The FedRAMP CSP Community from cloud.gov, also recognized this potential subtle send-off and communicated his thoughts to the group.

An interesting footnote under Section 4, The FedRAMP Authorization Process indicates the following in relation to joint-agency authorizations:

“The joint-agency FedRAMP authorization is similar to that of the FedRAMP Joint Authorization Board “provisional ATO” (JAB P-ATO) used under the prior FedRAMP policy structure. However, unlike a JAB P-ATO, multi-agency authorizations can be issued by any group of agencies that work with the FedRAMP Program. Existing JAB P-ATOs at the time of the issuance of this memorandum will automatically be designated as joint-agency FedRAMP Authorizations.”

My initial reaction was to immediately re-read the language, and low and behold, if you read the memo in its entirety, it most definitely seems like a nod to JAB’s departure and possible consolidation into FedRAMP and the FedRAMP board. Further, the memo states later “the FedRAMP board engages with the FedRAMP PMO and its processes as a whole and is not expected to participate in the approval of individual authorization packages

Only time will tell – however we have yet to see how the new joint-agency authorization will play out and how they will be treated compared to JAB P-ATO’s, but most in the community are somewhat more hopeful in reducing the barrier to entry (even though it will most likely be minimal). Progress is progress.

Ad-Hoc “Red-Teams”?

Again, reading between the lines, a sentence which has somehow conveniently been glossed over is the one placed “nonchalantly” in the mix of things, which reads: “FedRAMP Reviews are not limited to reviewing documentation, any may direct that intensive, expert-led “red team” assessments conducted on any cloud provider at any point during or following the authorization process”.

The sentence has the potential to become a very large point of contention depending on how exactly FedRAMP will plan to enforce and implement this requirement. It almost sounds as if FedRAMP will have the authority to “willy-nilly” direct a red-team. If the reader is unaware, most red-team assessments are objective based and are designed to test your security against real-world attacks. You can read more about red-teaming here, an article written by Josh Tomkiel, one of our partners at Schellman or here by my dear friend Erik Dominguez at Emagine IT.

Needless to say, the industry and I are quite intrigued and are looking forward to how FedRAMP is planning to implement and/or enforce this guidance.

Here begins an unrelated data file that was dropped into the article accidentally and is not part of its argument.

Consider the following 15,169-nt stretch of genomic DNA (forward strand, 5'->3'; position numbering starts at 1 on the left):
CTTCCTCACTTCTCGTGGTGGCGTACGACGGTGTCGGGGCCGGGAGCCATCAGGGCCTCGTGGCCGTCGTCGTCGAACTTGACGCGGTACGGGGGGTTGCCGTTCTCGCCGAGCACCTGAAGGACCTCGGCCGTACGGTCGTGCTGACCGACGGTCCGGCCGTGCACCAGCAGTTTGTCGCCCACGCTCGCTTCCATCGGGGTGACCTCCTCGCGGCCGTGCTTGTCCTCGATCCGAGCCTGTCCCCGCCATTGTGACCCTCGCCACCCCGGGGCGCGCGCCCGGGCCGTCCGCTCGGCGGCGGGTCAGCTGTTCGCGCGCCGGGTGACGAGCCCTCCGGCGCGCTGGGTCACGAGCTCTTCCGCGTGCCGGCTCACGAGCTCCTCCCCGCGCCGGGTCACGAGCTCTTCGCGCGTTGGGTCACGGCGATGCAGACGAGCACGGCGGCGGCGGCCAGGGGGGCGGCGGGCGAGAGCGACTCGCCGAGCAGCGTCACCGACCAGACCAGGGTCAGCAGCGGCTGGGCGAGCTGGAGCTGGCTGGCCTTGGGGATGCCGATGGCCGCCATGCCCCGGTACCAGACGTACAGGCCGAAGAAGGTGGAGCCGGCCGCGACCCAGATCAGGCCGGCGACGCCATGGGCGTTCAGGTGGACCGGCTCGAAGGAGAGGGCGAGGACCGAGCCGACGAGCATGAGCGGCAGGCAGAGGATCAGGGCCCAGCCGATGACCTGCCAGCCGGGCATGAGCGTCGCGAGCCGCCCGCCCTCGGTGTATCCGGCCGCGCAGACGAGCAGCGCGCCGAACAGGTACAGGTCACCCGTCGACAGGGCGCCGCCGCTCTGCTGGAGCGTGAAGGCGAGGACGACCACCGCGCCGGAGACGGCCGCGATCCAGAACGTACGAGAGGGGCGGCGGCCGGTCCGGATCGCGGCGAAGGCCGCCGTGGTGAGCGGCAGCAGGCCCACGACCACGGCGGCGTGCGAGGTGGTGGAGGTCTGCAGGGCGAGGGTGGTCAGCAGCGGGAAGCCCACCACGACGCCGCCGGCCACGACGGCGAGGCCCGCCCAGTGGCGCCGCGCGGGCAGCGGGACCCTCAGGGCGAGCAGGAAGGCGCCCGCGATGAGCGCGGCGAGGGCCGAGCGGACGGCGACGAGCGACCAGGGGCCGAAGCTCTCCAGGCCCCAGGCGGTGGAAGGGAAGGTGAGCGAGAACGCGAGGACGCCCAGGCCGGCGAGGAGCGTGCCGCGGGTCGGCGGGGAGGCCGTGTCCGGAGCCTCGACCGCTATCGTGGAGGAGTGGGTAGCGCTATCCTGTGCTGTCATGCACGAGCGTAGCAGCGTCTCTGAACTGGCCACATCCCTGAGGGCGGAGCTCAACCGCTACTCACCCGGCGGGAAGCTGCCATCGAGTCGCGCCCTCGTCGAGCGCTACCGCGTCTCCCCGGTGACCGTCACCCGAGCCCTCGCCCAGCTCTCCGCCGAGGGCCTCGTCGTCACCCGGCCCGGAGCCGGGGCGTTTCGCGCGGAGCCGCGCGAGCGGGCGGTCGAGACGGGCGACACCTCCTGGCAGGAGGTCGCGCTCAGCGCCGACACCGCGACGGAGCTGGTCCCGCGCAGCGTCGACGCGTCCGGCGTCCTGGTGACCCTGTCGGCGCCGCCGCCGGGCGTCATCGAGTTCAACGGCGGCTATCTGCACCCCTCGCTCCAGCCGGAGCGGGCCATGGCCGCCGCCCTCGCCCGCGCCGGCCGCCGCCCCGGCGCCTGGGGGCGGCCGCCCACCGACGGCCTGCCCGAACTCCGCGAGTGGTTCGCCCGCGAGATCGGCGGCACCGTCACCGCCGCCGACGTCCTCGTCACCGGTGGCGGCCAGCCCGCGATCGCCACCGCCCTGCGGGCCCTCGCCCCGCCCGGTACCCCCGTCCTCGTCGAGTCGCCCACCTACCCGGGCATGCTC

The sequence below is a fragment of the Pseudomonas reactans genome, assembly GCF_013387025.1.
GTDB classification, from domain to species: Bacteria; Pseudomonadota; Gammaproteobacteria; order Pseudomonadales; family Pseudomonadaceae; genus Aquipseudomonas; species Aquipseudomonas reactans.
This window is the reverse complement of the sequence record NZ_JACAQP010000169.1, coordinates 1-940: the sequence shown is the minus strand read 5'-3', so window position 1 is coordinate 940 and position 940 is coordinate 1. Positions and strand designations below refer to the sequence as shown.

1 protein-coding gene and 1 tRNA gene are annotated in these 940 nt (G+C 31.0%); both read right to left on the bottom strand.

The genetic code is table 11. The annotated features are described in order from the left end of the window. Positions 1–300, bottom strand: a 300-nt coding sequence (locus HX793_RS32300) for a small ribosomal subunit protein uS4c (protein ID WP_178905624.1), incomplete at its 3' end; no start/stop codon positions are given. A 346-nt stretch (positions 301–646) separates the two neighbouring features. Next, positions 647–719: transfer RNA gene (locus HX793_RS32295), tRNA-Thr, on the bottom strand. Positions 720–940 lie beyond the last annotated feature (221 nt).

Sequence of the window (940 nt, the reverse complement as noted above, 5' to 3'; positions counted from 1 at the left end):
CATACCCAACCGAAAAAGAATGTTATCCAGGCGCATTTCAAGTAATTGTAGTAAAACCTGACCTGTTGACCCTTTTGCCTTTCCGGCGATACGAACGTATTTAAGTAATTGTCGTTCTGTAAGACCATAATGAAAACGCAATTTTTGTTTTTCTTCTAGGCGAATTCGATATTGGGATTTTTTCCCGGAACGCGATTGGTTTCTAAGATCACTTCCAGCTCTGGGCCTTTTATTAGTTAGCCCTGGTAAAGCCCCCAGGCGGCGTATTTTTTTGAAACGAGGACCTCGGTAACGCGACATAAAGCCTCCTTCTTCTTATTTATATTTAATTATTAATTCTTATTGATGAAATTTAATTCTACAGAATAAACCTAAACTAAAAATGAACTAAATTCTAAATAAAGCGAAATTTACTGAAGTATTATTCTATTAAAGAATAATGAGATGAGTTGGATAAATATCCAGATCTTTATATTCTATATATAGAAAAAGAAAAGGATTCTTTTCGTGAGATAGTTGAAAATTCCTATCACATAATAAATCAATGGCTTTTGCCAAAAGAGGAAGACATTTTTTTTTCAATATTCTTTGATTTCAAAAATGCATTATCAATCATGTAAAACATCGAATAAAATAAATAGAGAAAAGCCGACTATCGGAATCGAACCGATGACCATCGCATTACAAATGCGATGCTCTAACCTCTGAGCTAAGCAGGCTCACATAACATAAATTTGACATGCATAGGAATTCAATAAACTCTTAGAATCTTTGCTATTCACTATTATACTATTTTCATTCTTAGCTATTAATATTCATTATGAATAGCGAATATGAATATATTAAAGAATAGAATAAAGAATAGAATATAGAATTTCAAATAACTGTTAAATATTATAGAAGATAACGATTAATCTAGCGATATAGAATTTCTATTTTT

Rethinking FIPS 140?

Again, this hasn’t only been picked up by me but a few others in the industry — is the implication that FedRAMP may be rationalizing elements of the FIPS 140 requirements.

So, how are we coming to these thoughts? Continuing onwards from Section 4, The FedRAMP Authorization Process, the memo reads, “Cloud providers are increasingly using complex architectures and encryption schemes to guarantee confidentiality and integrity, and FedRAMP must be able to validate that relevant implementations are reasonable and appear to work as intended. The FedRAMP Director should draw on technical expertise across government and industry as necessary to ensure that appropriate teams can conduct these assessments.”

The statement above in combination with the following statement later in the memo where the memo defines roles and responsibilities, and indicates that NIST will “Assess and update standards and guidelines, as determined necessary, to keep pace with the evolving technology landscape and support the continued evolution of FedRAMP.

To what extent the memo may be rationalizing some FIPS requirements (or if they even are) is up for debate, in the air and only time will tell. But I’ve had enough folks ask us about this to warrant a call out. This guidance continues to become more in-line with FedRAMP R5’s guidance for SC-13 where the FedRAMP PMO seems to be more accepting of Non-FIPS cryptographic modules due to either vulnerabilities, currently in the validation process (but doesn’t hold a CMVP or added as a POAM item)